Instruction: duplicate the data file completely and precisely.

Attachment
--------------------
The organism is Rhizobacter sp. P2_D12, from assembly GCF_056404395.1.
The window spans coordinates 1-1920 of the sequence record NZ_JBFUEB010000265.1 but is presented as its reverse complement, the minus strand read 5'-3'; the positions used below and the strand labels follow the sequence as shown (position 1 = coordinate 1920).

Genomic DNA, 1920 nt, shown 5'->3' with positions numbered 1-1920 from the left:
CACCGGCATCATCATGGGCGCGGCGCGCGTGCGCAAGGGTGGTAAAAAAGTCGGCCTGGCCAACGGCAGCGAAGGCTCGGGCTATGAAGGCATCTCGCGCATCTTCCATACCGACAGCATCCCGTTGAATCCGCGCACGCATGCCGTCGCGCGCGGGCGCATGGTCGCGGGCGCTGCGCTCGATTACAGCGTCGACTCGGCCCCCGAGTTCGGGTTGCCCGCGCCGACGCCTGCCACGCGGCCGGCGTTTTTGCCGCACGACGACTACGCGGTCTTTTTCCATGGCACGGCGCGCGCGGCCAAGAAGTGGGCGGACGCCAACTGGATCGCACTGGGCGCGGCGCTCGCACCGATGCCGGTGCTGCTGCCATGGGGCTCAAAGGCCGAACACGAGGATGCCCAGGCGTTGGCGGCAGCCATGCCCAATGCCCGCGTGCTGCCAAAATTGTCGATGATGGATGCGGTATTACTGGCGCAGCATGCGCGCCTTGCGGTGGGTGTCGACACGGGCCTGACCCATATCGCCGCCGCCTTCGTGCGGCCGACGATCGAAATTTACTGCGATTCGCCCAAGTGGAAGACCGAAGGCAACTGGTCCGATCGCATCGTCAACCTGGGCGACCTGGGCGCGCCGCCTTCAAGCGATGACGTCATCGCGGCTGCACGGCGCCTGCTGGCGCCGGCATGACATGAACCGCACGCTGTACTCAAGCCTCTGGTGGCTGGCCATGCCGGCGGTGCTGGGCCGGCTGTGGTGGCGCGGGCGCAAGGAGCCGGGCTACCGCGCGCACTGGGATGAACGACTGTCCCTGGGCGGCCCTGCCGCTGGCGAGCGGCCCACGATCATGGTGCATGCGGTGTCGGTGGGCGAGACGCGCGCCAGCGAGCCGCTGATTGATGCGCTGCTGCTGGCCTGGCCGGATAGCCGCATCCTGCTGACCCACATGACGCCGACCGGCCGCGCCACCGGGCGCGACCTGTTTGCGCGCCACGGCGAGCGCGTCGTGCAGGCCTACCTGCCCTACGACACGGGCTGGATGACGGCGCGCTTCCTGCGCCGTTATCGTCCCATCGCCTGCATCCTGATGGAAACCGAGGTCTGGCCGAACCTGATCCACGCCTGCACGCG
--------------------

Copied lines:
The organism is Rhizobacter sp. P2_D12, from assembly GCF_056404395.1.
The window spans coordinates 1-1920 of the sequence record NZ_JBFUEB010000265.1 but is presented as its reverse complement, the minus strand read 5'-3'; the positions used below and the strand labels follow the sequence as shown (position 1 = coordinate 1920).

Genomic DNA, 1920 nt, shown 5'->3' with positions numbered 1-1920 from the left:
CACCGGCATCATCATGGGCGCGGCGCGCGTGCGCAAGGGTGGTAAAAAAGTCGGCCTGGCCAACGGCAGCGAAGGCTCGGGCTATGAAGGCATCTCGCGCATCTTCCATACCGACAGCATCCCGTTGAATCCGCGCACGCATGCCGTCGCGCGCGGGCGCATGGTCGCGGGCGCTGCGCTCGATTACAGCGTCGACTCGGCCCCCGAGTTCGGGTTGCCCGCGCCGACGCCTGCCACGCGGCCGGCGTTTTTGCCGCACGACGACTACGCGGTCTTTTTCCATGGCACGGCGCGCGCGGCCAAGAAGTGGGCGGACGCCAACTGGATCGCACTGGGCGCGGCGCTCGCACCGATGCCGGTGCTGCTGCCATGGGGCTCAAAGGCCGAACACGAGGATGCCCAGGCGTTGGCGGCAGCCATGCCCAATGCCCGCGTGCTGCCAAAATTGTCGATGATGGATGCGGTATTACTGGCGCAGCATGCGCGCCTTGCGGTGGGTGTCGACACGGGCCTGACCCATATCGCCGCCGCCTTCGTGCGGCCGACGATCGAAATTTACTGCGATTCGCCCAAGTGGAAGACCGAAGGCAACTGGTCCGATCGCATCGTCAACCTGGGCGACCTGGGCGCGCCGCCTTCAAGCGATGACGTCATCGCGGCTGCACGGCGCCTGCTGGCGCCGGCATGACATGAACCGCACGCTGTACTCAAGCCTCTGGTGGCTGGCCATGCCGGCGGTGCTGGGCCGGCTGTGGTGGCGCGGGCGCAAGGAGCCGGGCTACCGCGCGCACTGGGATGAACGACTGTCCCTGGGCGGCCCTGCCGCTGGCGAGCGGCCCACGATCATGGTGCATGCGGTGTCGGTGGGCGAGACGCGCGCCAGCGAGCCGCTGATTGATGCGCTGCTGCTGGCCTGGCCGGATAGCCGCATCCTGCTGACCCACATGACGCCGACCGGCCGCGCCACCGGGCGCGACCTGTTTGCGCGCCACGGCGAGCGCGTCGTGCAGGCCTACCTGCCCTACGACACGGGCTGGATGACGGCGCGCTTCCTGCGCCGTTATCGTCCCATCGCCTGCATCCTGATGGAAACCGAGGTCTGGCCGAACCTGATCCACGCCTGCACGCG